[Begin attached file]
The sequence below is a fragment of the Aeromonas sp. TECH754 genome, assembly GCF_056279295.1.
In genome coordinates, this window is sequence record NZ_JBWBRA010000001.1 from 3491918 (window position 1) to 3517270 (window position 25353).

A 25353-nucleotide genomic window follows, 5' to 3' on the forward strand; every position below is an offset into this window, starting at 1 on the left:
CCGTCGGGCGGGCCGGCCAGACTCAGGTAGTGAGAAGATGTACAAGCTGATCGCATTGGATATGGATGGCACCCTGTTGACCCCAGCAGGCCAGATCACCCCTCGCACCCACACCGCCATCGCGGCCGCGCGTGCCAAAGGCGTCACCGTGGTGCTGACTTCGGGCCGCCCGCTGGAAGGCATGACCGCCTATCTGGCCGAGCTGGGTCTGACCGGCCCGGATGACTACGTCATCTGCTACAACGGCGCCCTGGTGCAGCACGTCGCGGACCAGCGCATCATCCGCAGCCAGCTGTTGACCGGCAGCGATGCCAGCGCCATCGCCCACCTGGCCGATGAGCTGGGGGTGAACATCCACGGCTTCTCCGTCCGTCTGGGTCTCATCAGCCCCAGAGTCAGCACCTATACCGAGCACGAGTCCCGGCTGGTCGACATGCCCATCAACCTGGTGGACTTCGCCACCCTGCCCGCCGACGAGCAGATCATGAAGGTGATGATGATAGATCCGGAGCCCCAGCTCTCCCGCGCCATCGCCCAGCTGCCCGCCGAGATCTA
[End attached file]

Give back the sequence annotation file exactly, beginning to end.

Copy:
The sequence below is a fragment of the Aeromonas sp. TECH754 genome, assembly GCF_056279295.1.
In genome coordinates, this window is sequence record NZ_JBWBRA010000001.1 from 3491918 (window position 1) to 3517270 (window position 25353).

A 25353-nucleotide genomic window follows, 5' to 3' on the forward strand; every position below is an offset into this window, starting at 1 on the left:
CCGTCGGGCGGGCCGGCCAGACTCAGGTAGTGAGAAGATGTACAAGCTGATCGCATTGGATATGGATGGCACCCTGTTGACCCCAGCAGGCCAGATCACCCCTCGCACCCACACCGCCATCGCGGCCGCGCGTGCCAAAGGCGTCACCGTGGTGCTGACTTCGGGCCGCCCGCTGGAAGGCATGACCGCCTATCTGGCCGAGCTGGGTCTGACCGGCCCGGATGACTACGTCATCTGCTACAACGGCGCCCTGGTGCAGCACGTCGCGGACCAGCGCATCATCCGCAGCCAGCTGTTGACCGGCAGCGATGCCAGCGCCATCGCCCACCTGGCCGATGAGCTGGGGGTGAACATCCACGGCTTCTCCGTCCGTCTGGGTCTCATCAGCCCCAGAGTCAGCACCTATACCGAGCACGAGTCCCGGCTGGTCGACATGCCCATCAACCTGGTGGACTTCGCCACCCTGCCCGCCGACGAGCAGATCATGAAGGTGATGATGATAGATCCGGAGCCCCAGCTCTCCCGCGCCATCGCCCAGCTGCCCGCCGAGATCTA